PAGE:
The Texas Supreme court is taking the leash on a sensitive dog-ownership topic. They are currently reviewing the ability for dog owners to sue on the basis of "emotional hardship" suffered after losing a pet to negligence.
In essence, the court could begin awarding owners a payout based on the value of their loss-- the dog.
According to Dallas News, "(The review) comes after a Fort Worth animal shelter mistakenly euthanized a beloved — but essentially worthless, in terms of actual market value — family Labrador retriever named Avery who ran away from home in 2009."
On one side, supporters say that the loss of a pet should entitle them to sue in certain situations.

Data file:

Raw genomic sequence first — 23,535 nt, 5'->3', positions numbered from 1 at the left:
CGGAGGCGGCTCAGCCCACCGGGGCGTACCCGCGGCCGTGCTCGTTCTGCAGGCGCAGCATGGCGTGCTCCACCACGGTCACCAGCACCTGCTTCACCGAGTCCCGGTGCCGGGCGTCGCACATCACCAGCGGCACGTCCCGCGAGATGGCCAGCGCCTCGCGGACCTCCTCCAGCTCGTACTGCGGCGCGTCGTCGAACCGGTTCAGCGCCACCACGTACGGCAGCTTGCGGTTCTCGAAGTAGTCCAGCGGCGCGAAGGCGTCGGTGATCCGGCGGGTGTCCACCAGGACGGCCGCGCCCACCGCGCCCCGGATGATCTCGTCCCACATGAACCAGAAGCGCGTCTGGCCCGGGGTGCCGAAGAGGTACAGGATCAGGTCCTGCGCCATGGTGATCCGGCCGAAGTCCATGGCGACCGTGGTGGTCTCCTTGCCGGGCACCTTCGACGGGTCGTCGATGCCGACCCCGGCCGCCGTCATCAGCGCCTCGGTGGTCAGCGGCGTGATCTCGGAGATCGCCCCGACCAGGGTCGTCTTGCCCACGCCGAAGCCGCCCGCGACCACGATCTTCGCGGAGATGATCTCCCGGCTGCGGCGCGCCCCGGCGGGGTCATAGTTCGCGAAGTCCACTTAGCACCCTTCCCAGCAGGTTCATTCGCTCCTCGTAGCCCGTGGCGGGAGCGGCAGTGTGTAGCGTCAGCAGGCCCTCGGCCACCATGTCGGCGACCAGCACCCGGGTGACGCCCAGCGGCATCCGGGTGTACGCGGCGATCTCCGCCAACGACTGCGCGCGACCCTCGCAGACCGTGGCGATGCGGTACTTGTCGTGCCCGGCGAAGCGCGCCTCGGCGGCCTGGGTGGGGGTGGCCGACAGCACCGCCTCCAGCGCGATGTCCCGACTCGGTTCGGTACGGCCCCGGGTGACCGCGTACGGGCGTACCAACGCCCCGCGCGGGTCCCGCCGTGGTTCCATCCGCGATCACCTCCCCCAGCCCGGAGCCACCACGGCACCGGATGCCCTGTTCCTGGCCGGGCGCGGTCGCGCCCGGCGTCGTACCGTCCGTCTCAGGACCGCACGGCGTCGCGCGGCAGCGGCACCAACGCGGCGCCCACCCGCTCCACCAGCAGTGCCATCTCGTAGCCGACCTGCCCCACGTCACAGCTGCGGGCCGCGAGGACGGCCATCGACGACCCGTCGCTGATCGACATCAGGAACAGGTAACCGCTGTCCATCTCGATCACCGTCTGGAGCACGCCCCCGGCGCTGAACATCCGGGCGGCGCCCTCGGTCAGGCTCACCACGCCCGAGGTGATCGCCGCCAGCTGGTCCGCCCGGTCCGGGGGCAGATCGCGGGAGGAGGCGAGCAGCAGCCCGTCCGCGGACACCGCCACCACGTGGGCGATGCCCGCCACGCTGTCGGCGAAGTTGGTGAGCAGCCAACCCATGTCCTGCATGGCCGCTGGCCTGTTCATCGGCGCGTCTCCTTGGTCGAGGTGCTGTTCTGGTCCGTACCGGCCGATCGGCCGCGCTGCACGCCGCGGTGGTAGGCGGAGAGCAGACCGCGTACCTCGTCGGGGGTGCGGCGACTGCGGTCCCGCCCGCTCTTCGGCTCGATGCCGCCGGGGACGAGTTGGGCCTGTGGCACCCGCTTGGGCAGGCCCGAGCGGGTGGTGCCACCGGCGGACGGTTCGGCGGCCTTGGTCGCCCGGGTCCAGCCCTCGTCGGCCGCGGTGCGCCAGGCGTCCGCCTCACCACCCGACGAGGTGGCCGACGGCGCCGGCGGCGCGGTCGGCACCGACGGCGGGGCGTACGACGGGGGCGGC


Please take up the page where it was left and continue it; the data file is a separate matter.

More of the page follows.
But on the other hand, veterinarians and lawmakers are hesitant to open that door.
"Where do we draw the line?" Justice Jeffrey S. Boyd asked from the bench. "Cats? Fish? Birds?"
Also expressed was the statement that "letting juries somehow calculate sentimental payouts would set a costly precedent that would ripple nationwide."
Pets of all kinds are presently seen as property, but owners do not have any legal stance should their dog be shot by a police officer or euthanized in error.